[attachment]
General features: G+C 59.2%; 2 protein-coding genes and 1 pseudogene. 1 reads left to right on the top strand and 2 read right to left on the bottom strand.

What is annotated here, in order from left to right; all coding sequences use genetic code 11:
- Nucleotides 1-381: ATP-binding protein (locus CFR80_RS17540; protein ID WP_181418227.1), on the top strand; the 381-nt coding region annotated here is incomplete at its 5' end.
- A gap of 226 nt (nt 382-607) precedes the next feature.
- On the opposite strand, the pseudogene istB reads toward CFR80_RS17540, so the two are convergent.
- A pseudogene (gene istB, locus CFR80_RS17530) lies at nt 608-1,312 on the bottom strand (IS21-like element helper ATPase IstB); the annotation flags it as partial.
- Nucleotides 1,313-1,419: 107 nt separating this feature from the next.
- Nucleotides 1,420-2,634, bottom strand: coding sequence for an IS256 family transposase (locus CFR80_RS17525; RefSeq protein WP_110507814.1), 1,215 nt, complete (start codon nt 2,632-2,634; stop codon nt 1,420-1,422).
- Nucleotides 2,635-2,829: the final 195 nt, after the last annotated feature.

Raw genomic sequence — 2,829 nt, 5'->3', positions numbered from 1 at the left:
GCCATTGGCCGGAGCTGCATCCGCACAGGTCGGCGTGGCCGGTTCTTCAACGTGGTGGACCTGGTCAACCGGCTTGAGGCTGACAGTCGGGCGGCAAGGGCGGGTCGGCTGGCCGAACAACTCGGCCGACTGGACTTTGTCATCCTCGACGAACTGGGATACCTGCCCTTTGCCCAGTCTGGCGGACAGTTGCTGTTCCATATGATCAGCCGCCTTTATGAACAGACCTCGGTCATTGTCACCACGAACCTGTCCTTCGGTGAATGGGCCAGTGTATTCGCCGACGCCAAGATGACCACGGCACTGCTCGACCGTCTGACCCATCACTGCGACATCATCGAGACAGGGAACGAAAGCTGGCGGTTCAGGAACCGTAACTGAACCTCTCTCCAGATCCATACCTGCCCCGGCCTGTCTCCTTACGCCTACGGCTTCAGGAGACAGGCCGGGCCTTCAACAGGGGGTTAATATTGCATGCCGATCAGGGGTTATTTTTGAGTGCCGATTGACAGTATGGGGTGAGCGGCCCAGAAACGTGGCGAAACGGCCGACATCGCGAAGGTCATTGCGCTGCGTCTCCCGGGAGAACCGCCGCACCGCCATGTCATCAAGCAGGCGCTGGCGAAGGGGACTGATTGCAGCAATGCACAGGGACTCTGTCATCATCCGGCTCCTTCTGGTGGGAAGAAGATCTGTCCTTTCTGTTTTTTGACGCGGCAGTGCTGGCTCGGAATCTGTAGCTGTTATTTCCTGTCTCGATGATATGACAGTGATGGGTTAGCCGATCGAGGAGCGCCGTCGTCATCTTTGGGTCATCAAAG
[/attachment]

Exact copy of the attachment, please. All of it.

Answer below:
General features: G+C 59.2%; 2 protein-coding genes and 1 pseudogene. 1 reads left to right on the top strand and 2 read right to left on the bottom strand.

What is annotated here, in order from left to right; all coding sequences use genetic code 11:
- Nucleotides 1-381: ATP-binding protein (locus CFR80_RS17540; protein ID WP_181418227.1), on the top strand; the 381-nt coding region annotated here is incomplete at its 5' end.
- A gap of 226 nt (nt 382-607) precedes the next feature.
- On the opposite strand, the pseudogene istB reads toward CFR80_RS17540, so the two are convergent.
- A pseudogene (gene istB, locus CFR80_RS17530) lies at nt 608-1,312 on the bottom strand (IS21-like element helper ATPase IstB); the annotation flags it as partial.
- Nucleotides 1,313-1,419: 107 nt separating this feature from the next.
- Nucleotides 1,420-2,634, bottom strand: coding sequence for an IS256 family transposase (locus CFR80_RS17525; RefSeq protein WP_110507814.1), 1,215 nt, complete (start codon nt 2,632-2,634; stop codon nt 1,420-1,422).
- Nucleotides 2,635-2,829: the final 195 nt, after the last annotated feature.

Raw genomic sequence — 2,829 nt, 5'->3', positions numbered from 1 at the left:
GCCATTGGCCGGAGCTGCATCCGCACAGGTCGGCGTGGCCGGTTCTTCAACGTGGTGGACCTGGTCAACCGGCTTGAGGCTGACAGTCGGGCGGCAAGGGCGGGTCGGCTGGCCGAACAACTCGGCCGACTGGACTTTGTCATCCTCGACGAACTGGGATACCTGCCCTTTGCCCAGTCTGGCGGACAGTTGCTGTTCCATATGATCAGCCGCCTTTATGAACAGACCTCGGTCATTGTCACCACGAACCTGTCCTTCGGTGAATGGGCCAGTGTATTCGCCGACGCCAAGATGACCACGGCACTGCTCGACCGTCTGACCCATCACTGCGACATCATCGAGACAGGGAACGAAAGCTGGCGGTTCAGGAACCGTAACTGAACCTCTCTCCAGATCCATACCTGCCCCGGCCTGTCTCCTTACGCCTACGGCTTCAGGAGACAGGCCGGGCCTTCAACAGGGGGTTAATATTGCATGCCGATCAGGGGTTATTTTTGAGTGCCGATTGACAGTATGGGGTGAGCGGCCCAGAAACGTGGCGAAACGGCCGACATCGCGAAGGTCATTGCGCTGCGTCTCCCGGGAGAACCGCCGCACCGCCATGTCATCAAGCAGGCGCTGGCGAAGGGGACTGATTGCAGCAATGCACAGGGACTCTGTCATCATCCGGCTCCTTCTGGTGGGAAGAAGATCTGTCCTTTCTGTTTTTTGACGCGGCAGTGCTGGCTCGGAATCTGTAGCTGTTATTTCCTGTCTCGATGATATGACAGTGATGGGTTAGCCGATCGAGGAGCGCCGTCGTCATCTTTGGGTCATCAAAG